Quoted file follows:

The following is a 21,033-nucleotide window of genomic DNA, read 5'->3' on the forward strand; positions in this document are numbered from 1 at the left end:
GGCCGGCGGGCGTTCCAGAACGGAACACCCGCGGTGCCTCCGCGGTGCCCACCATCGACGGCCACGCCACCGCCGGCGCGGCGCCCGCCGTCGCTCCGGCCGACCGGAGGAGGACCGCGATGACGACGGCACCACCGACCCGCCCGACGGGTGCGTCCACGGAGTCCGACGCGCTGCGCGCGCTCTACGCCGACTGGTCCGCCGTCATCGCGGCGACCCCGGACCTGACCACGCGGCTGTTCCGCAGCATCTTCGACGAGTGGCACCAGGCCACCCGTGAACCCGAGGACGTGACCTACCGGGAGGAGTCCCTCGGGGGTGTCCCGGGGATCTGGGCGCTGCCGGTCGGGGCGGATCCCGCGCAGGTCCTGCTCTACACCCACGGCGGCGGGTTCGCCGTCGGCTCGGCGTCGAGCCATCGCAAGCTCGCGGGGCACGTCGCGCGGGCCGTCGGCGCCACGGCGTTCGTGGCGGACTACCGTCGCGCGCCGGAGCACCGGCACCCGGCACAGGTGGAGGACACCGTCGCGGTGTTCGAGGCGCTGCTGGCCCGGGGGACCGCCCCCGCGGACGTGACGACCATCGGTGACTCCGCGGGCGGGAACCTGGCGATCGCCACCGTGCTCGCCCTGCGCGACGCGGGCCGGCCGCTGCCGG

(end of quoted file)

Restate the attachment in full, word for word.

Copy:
The following is a 21,033-nucleotide window of genomic DNA, read 5'->3' on the forward strand; positions in this document are numbered from 1 at the left end:
GGCCGGCGGGCGTTCCAGAACGGAACACCCGCGGTGCCTCCGCGGTGCCCACCATCGACGGCCACGCCACCGCCGGCGCGGCGCCCGCCGTCGCTCCGGCCGACCGGAGGAGGACCGCGATGACGACGGCACCACCGACCCGCCCGACGGGTGCGTCCACGGAGTCCGACGCGCTGCGCGCGCTCTACGCCGACTGGTCCGCCGTCATCGCGGCGACCCCGGACCTGACCACGCGGCTGTTCCGCAGCATCTTCGACGAGTGGCACCAGGCCACCCGTGAACCCGAGGACGTGACCTACCGGGAGGAGTCCCTCGGGGGTGTCCCGGGGATCTGGGCGCTGCCGGTCGGGGCGGATCCCGCGCAGGTCCTGCTCTACACCCACGGCGGCGGGTTCGCCGTCGGCTCGGCGTCGAGCCATCGCAAGCTCGCGGGGCACGTCGCGCGGGCCGTCGGCGCCACGGCGTTCGTGGCGGACTACCGTCGCGCGCCGGAGCACCGGCACCCGGCACAGGTGGAGGACACCGTCGCGGTGTTCGAGGCGCTGCTGGCCCGGGGGACCGCCCCCGCGGACGTGACGACCATCGGTGACTCCGCGGGCGGGAACCTGGCGATCGCCACCGTGCTCGCCCTGCGCGACGCGGGCCGGCCGCTGCCGG